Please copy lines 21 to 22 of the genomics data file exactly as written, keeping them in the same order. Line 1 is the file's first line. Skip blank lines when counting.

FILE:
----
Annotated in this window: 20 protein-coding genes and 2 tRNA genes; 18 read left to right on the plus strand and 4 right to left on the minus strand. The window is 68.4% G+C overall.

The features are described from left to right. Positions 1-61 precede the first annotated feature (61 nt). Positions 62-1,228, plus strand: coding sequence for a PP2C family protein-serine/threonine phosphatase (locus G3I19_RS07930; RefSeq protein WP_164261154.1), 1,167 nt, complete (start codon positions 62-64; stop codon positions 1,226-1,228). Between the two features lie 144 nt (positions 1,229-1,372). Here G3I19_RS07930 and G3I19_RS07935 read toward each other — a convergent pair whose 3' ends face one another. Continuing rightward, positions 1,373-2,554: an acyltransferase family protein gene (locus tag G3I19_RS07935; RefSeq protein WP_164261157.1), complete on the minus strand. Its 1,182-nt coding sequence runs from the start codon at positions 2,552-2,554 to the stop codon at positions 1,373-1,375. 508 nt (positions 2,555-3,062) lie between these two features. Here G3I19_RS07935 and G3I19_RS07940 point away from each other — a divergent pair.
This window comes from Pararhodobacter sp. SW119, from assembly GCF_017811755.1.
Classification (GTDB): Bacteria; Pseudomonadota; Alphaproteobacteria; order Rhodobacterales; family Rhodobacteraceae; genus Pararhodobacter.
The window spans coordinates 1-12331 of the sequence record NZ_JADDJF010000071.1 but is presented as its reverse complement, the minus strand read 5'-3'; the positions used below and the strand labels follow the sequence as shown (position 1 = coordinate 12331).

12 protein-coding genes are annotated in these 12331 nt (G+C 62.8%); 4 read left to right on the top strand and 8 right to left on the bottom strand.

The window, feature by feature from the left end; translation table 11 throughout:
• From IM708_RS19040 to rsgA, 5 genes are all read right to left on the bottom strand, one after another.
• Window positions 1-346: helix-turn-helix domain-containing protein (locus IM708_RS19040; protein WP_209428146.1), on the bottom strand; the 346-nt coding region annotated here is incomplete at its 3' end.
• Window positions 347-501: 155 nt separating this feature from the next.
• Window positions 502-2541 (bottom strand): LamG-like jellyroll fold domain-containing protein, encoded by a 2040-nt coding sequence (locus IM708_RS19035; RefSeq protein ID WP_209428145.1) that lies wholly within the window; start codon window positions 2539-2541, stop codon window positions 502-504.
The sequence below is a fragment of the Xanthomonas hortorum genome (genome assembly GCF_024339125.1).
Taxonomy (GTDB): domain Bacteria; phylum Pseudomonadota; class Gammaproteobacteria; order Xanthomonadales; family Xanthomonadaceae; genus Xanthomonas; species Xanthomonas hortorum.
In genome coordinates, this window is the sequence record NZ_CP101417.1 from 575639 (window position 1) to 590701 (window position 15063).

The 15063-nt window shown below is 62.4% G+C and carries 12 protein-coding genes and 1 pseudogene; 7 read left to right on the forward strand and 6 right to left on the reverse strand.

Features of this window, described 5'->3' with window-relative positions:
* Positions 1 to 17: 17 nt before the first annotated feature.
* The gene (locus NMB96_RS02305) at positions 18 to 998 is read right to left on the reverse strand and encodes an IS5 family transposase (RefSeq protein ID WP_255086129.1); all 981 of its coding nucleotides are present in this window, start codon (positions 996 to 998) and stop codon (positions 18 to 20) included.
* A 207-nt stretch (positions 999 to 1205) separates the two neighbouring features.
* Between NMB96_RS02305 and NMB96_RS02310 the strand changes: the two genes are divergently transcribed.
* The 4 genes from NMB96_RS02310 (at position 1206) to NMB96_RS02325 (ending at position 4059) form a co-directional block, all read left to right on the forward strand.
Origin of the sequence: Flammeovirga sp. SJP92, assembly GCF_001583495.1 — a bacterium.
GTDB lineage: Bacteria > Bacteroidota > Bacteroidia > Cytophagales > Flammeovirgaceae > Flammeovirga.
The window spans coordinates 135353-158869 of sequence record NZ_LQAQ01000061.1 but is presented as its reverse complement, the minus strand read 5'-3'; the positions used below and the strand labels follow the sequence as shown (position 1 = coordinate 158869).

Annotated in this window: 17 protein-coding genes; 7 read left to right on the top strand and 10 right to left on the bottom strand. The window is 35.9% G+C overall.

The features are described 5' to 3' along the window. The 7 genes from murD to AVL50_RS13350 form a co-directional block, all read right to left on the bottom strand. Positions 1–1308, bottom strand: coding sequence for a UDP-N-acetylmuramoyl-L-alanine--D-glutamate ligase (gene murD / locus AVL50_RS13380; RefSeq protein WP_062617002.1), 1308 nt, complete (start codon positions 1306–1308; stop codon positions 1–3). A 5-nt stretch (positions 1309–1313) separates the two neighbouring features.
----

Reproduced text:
* The 4 genes from NMB96_RS02310 (at position 1206) to NMB96_RS02325 (ending at position 4059) form a co-directional block, all read left to right on the forward strand.
Origin of the sequence: Flammeovirga sp. SJP92, assembly GCF_001583495.1 — a bacterium.